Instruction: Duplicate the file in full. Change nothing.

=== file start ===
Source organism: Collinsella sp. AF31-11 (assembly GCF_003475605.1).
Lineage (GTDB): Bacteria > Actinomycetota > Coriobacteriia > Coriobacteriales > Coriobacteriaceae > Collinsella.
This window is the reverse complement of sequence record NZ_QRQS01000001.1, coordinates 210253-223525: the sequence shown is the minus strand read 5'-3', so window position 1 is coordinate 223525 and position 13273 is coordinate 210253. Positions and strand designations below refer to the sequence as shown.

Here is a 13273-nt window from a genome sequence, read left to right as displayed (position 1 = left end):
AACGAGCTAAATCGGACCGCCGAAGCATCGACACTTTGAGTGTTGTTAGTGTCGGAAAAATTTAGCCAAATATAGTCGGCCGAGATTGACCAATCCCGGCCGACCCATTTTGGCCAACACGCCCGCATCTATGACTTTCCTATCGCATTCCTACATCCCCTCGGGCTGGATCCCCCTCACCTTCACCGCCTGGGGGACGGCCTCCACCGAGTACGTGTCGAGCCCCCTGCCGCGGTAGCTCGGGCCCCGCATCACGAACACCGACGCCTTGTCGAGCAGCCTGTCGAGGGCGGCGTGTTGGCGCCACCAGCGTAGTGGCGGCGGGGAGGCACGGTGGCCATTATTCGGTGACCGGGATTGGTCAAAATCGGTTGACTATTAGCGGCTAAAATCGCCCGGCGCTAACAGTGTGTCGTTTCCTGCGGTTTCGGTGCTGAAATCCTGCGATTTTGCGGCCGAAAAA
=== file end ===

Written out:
Source organism: Collinsella sp. AF31-11 (assembly GCF_003475605.1).
Lineage (GTDB): Bacteria > Actinomycetota > Coriobacteriia > Coriobacteriales > Coriobacteriaceae > Collinsella.
This window is the reverse complement of sequence record NZ_QRQS01000001.1, coordinates 210253-223525: the sequence shown is the minus strand read 5'-3', so window position 1 is coordinate 223525 and position 13273 is coordinate 210253. Positions and strand designations below refer to the sequence as shown.

Here is a 13273-nt window from a genome sequence, read left to right as displayed (position 1 = left end):
AACGAGCTAAATCGGACCGCCGAAGCATCGACACTTTGAGTGTTGTTAGTGTCGGAAAAATTTAGCCAAATATAGTCGGCCGAGATTGACCAATCCCGGCCGACCCATTTTGGCCAACACGCCCGCATCTATGACTTTCCTATCGCATTCCTACATCCCCTCGGGCTGGATCCCCCTCACCTTCACCGCCTGGGGGACGGCCTCCACCGAGTACGTGTCGAGCCCCCTGCCGCGGTAGCTCGGGCCCCGCATCACGAACACCGACGCCTTGTCGAGCAGCCTGTCGAGGGCGGCGTGTTGGCGCCACCAGCGTAGTGGCGGCGGGGAGGCACGGTGGCCATTATTCGGTGACCGGGATTGGTCAAAATCGGTTGACTATTAGCGGCTAAAATCGCCCGGCGCTAACAGTGTGTCGTTTCCTGCGGTTTCGGTGCTGAAATCCTGCGATTTTGCGGCCGAAAAA